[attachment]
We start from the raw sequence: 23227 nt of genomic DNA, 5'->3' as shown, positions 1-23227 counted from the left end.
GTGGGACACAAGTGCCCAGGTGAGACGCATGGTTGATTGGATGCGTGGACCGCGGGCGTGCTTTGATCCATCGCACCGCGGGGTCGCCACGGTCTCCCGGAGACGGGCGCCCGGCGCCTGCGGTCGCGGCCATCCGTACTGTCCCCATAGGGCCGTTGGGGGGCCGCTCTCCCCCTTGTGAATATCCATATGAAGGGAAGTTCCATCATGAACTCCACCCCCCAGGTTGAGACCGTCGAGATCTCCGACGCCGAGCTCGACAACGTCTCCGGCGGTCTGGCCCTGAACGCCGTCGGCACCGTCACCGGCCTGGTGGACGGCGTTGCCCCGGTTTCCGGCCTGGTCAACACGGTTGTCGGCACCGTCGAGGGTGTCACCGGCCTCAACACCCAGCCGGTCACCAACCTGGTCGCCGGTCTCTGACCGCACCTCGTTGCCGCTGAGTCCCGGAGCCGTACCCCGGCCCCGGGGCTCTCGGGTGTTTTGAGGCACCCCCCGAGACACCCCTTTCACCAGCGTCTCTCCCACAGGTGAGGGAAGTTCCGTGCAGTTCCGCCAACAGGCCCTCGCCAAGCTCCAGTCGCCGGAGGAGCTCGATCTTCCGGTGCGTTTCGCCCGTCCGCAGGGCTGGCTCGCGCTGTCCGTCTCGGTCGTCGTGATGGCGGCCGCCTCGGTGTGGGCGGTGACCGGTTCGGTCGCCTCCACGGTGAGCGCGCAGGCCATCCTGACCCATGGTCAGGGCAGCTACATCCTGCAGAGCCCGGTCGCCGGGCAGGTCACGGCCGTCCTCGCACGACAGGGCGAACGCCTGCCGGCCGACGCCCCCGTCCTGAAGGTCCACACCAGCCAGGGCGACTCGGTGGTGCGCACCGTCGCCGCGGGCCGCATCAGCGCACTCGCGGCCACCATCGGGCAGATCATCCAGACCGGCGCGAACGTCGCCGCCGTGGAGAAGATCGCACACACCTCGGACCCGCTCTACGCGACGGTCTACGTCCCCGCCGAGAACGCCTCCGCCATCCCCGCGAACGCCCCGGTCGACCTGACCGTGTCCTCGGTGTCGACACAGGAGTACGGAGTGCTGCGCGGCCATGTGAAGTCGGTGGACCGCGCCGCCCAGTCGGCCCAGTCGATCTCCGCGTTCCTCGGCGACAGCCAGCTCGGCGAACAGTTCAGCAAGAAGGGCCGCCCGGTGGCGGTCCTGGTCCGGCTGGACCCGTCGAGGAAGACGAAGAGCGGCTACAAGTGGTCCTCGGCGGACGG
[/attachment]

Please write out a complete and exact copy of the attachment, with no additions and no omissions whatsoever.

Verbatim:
We start from the raw sequence: 23227 nt of genomic DNA, 5'->3' as shown, positions 1-23227 counted from the left end.
GTGGGACACAAGTGCCCAGGTGAGACGCATGGTTGATTGGATGCGTGGACCGCGGGCGTGCTTTGATCCATCGCACCGCGGGGTCGCCACGGTCTCCCGGAGACGGGCGCCCGGCGCCTGCGGTCGCGGCCATCCGTACTGTCCCCATAGGGCCGTTGGGGGGCCGCTCTCCCCCTTGTGAATATCCATATGAAGGGAAGTTCCATCATGAACTCCACCCCCCAGGTTGAGACCGTCGAGATCTCCGACGCCGAGCTCGACAACGTCTCCGGCGGTCTGGCCCTGAACGCCGTCGGCACCGTCACCGGCCTGGTGGACGGCGTTGCCCCGGTTTCCGGCCTGGTCAACACGGTTGTCGGCACCGTCGAGGGTGTCACCGGCCTCAACACCCAGCCGGTCACCAACCTGGTCGCCGGTCTCTGACCGCACCTCGTTGCCGCTGAGTCCCGGAGCCGTACCCCGGCCCCGGGGCTCTCGGGTGTTTTGAGGCACCCCCCGAGACACCCCTTTCACCAGCGTCTCTCCCACAGGTGAGGGAAGTTCCGTGCAGTTCCGCCAACAGGCCCTCGCCAAGCTCCAGTCGCCGGAGGAGCTCGATCTTCCGGTGCGTTTCGCCCGTCCGCAGGGCTGGCTCGCGCTGTCCGTCTCGGTCGTCGTGATGGCGGCCGCCTCGGTGTGGGCGGTGACCGGTTCGGTCGCCTCCACGGTGAGCGCGCAGGCCATCCTGACCCATGGTCAGGGCAGCTACATCCTGCAGAGCCCGGTCGCCGGGCAGGTCACGGCCGTCCTCGCACGACAGGGCGAACGCCTGCCGGCCGACGCCCCCGTCCTGAAGGTCCACACCAGCCAGGGCGACTCGGTGGTGCGCACCGTCGCCGCGGGCCGCATCAGCGCACTCGCGGCCACCATCGGGCAGATCATCCAGACCGGCGCGAACGTCGCCGCCGTGGAGAAGATCGCACACACCTCGGACCCGCTCTACGCGACGGTCTACGTCCCCGCCGAGAACGCCTCCGCCATCCCCGCGAACGCCCCGGTCGACCTGACCGTGTCCTCGGTGTCGACACAGGAGTACGGAGTGCTGCGCGGCCATGTGAAGTCGGTGGACCGCGCCGCCCAGTCGGCCCAGTCGATCTCCGCGTTCCTCGGCGACAGCCAGCTCGGCGAACAGTTCAGCAAGAAGGGCCGCCCGGTGGCGGTCCTGGTCCGGCTGGACCCGTCGAGGAAGACGAAGAGCGGCTACAAGTGGTCCTCGGCGGACGG